The tax cut bill now getting ready for a Senate vote — complicated by the Joint Committee on Taxation’s finding that the bill will still add to the deficit and grow the economy slower than Republicans had hoped — is supposed to provide “broad relief” to companies and families.
The nonpartisan JCT has also said “every tax bracket” would pay less. Its proponents, including recent supporter Sen. John McCain, have claimed that the bill would “directly benefit all Americans.” Critics, meanwhile, point to the millions of low- and middle-income families whose tax cut would be modest and whose taxes would rise in 10 years.
But averages obscure the reality that each family’s tax situation is unique. Families earning the same dollar amounts can pay vastly different income tax rates, depending on the particulars of their family and where their income comes from.
The New York Times analyzed how the bill would play out for a wide range of taxpayers classified as middle class — those earning roughly between $40,000 and $125,000 per year — and found some common themes. People with children would benefit under the proposed bill, but single earners would not. Higher earners would benefit more. And when the tax rate reductions expire, they would return to their current, much higher, levels.
Here’s a look at how five hypothetical households would fare if the proposed Senate bill became law in its current state. These examples are simplified, and of course don’t include changes the bill will likely go through as it’s being debated and then — if passed by the Senate — as it goes through the reconciliation process with the House. Nor do they include the effects of payroll taxes — those paid on the first $118,000 of income to fund Medicare and Social Security.
Married with children
Let’s take a couple that fits the archetypal idea of “middle class.” Maya and John are married, have two children and two jobs, earning a combined $71,000 — the US median for a family. Like about two-thirds of taxpayers, they don’t itemize but take the standard deduction. Let’s also assume they contribute a tenth of their joint income to a tax-deferred 401(k) plan run by their employer.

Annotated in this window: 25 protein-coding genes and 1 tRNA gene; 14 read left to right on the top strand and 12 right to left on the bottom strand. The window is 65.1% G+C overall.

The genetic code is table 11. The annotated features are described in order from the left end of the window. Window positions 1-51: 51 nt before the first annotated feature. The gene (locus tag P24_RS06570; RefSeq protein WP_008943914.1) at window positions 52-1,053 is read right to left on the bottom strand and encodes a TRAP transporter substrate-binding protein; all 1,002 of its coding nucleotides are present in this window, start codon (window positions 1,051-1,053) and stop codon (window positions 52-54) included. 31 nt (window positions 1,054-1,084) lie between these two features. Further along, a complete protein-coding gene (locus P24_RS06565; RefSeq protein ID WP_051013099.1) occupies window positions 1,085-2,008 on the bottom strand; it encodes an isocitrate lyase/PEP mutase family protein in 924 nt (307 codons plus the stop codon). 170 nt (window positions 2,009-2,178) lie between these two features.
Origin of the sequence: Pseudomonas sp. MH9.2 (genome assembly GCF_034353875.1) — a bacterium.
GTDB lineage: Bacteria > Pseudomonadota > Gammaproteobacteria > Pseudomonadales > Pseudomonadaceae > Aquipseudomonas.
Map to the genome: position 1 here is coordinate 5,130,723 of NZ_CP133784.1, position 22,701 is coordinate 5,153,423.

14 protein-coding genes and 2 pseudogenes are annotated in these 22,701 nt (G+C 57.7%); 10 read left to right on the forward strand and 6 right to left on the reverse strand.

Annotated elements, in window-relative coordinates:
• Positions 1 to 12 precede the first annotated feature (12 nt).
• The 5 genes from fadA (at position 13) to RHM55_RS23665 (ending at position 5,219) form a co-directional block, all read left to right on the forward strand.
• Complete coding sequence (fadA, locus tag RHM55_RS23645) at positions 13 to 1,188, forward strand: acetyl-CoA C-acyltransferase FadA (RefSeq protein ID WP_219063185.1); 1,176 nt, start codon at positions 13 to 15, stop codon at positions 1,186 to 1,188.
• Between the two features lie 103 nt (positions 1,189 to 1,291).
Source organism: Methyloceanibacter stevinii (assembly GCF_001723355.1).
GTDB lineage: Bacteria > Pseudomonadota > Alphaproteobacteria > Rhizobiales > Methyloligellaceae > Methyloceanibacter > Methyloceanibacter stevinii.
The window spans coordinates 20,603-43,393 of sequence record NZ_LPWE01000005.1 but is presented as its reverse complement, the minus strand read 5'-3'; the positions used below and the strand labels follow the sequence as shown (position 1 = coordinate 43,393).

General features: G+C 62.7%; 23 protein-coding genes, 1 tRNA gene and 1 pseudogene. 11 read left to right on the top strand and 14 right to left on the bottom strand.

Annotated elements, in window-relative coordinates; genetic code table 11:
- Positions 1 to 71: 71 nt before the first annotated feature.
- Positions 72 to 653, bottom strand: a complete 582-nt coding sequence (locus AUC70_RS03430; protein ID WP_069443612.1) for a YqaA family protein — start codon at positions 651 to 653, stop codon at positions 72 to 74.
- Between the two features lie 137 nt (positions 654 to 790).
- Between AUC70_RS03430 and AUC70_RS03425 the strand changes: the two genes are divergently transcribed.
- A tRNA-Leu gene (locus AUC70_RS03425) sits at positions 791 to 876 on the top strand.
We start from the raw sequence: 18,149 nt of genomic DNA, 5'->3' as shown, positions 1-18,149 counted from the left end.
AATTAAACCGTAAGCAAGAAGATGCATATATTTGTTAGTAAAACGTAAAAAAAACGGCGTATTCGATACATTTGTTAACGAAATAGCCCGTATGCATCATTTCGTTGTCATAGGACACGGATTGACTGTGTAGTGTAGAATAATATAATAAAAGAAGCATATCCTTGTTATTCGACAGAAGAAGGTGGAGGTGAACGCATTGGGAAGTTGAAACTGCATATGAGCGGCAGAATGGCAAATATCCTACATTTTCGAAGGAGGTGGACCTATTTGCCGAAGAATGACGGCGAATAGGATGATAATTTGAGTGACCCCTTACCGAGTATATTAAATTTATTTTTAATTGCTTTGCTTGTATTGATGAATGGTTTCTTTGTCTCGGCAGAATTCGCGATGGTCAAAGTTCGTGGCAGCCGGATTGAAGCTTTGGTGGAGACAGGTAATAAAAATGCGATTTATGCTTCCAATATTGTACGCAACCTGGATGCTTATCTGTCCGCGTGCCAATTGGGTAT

Under current law, Maya and John would pay $3,250 a year in federal taxes. That’s after the standard deduction and personal exemptions for themselves and their dependents bring their taxable income down to $35,000; they also benefit from the child tax credit. That figure also doesn’t include payroll taxes that are taken out of their paychecks.
The Senate’s tax plan would lower the tax bracket they’re in from 15 percent to 12 percent and double the child tax credit, reducing their federal liability to just $788. So all other things being equal, the family would save $2,462 taxes under the Senate’s proposal.
Married with children, in New Jersey
But in slightly different circumstances, that couple could make out much worse. Let’s assume Maya and John are homeowners. Some years ago, after living frugally and with some help from generous parents, they were able to buy a $600,000 house in New Jersey. Because they are so thrifty and have excellent credit, they qualified for a very low down payment.
However, because they live in New Jersey, they pay some of the nation’s highest property taxes. Let’s also assume that instead of two children, they have one, with the plans to have a second when their finances allow it.
Under current tax law, the couple can deduct their state, local and property taxes, as well as the substantial interest they pay on their mortgage, bringing their taxable income to the lowest tax bracket. After accounting for the child tax credit, they would owe just $608 to the federal government in income tax.
Under the Senate plan, Maya and John wouldn’t be able to deduct the full value of the mortgage interest they pay, since only the first $500,000 of the mortgage would be eligible, and they couldn’t take off any of their property taxes, which removes $13,000 from their taxable income under current law. They could save slightly more by taking the increased standard deduction ($24,000 under the Senate plan) than they would by itemizing.